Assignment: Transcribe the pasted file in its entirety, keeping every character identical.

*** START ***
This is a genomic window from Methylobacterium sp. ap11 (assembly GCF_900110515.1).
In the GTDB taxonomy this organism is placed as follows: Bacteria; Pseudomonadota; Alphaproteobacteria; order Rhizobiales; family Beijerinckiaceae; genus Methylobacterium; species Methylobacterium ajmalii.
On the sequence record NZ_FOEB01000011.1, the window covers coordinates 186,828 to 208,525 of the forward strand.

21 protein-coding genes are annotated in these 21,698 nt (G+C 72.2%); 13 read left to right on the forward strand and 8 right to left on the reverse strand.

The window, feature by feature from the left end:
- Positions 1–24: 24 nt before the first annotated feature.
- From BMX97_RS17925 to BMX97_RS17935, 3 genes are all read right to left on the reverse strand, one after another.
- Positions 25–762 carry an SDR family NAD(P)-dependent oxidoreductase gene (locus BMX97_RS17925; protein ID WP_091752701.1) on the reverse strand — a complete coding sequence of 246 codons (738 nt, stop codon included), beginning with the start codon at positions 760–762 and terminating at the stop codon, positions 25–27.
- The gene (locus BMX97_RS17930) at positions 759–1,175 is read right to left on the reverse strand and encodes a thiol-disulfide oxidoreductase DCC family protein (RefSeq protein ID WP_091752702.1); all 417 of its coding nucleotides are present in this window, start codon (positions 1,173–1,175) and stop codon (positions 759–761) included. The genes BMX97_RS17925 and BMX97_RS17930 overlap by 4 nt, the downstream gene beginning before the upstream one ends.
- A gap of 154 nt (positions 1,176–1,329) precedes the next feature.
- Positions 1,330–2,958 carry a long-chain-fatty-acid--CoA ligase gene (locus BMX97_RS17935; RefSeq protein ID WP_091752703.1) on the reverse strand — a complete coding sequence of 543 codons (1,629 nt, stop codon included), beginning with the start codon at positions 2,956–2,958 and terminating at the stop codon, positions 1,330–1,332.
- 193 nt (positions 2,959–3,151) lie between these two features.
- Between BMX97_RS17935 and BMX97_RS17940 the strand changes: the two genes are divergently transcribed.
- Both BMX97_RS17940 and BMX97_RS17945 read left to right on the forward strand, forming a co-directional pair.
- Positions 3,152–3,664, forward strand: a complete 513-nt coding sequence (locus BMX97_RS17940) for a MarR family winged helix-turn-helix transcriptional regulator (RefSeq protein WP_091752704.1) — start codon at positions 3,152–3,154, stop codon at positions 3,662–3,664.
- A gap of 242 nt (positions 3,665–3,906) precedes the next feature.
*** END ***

This is a genomic window from Methylobacterium sp. ap11 (assembly GCF_900110515.1).
In the GTDB taxonomy this organism is placed as follows: Bacteria; Pseudomonadota; Alphaproteobacteria; order Rhizobiales; family Beijerinckiaceae; genus Methylobacterium; species Methylobacterium ajmalii.
On the sequence record NZ_FOEB01000011.1, the window covers coordinates 186,828 to 208,525 of the forward strand.

21 protein-coding genes are annotated in these 21,698 nt (G+C 72.2%); 13 read left to right on the forward strand and 8 right to left on the reverse strand.

The window, feature by feature from the left end:
- Positions 1–24: 24 nt before the first annotated feature.
- From BMX97_RS17925 to BMX97_RS17935, 3 genes are all read right to left on the reverse strand, one after another.
- Positions 25–762 carry an SDR family NAD(P)-dependent oxidoreductase gene (locus BMX97_RS17925; protein ID WP_091752701.1) on the reverse strand — a complete coding sequence of 246 codons (738 nt, stop codon included), beginning with the start codon at positions 760–762 and terminating at the stop codon, positions 25–27.
- The gene (locus BMX97_RS17930) at positions 759–1,175 is read right to left on the reverse strand and encodes a thiol-disulfide oxidoreductase DCC family protein (RefSeq protein ID WP_091752702.1); all 417 of its coding nucleotides are present in this window, start codon (positions 1,173–1,175) and stop codon (positions 759–761) included. The genes BMX97_RS17925 and BMX97_RS17930 overlap by 4 nt, the downstream gene beginning before the upstream one ends.
- A gap of 154 nt (positions 1,176–1,329) precedes the next feature.
- Positions 1,330–2,958 carry a long-chain-fatty-acid--CoA ligase gene (locus BMX97_RS17935; RefSeq protein ID WP_091752703.1) on the reverse strand — a complete coding sequence of 543 codons (1,629 nt, stop codon included), beginning with the start codon at positions 2,956–2,958 and terminating at the stop codon, positions 1,330–1,332.
- 193 nt (positions 2,959–3,151) lie between these two features.
- Between BMX97_RS17935 and BMX97_RS17940 the strand changes: the two genes are divergently transcribed.
- Both BMX97_RS17940 and BMX97_RS17945 read left to right on the forward strand, forming a co-directional pair.
- Positions 3,152–3,664, forward strand: a complete 513-nt coding sequence (locus BMX97_RS17940) for a MarR family winged helix-turn-helix transcriptional regulator (RefSeq protein WP_091752704.1) — start codon at positions 3,152–3,154, stop codon at positions 3,662–3,664.
- A gap of 242 nt (positions 3,665–3,906) precedes the next feature.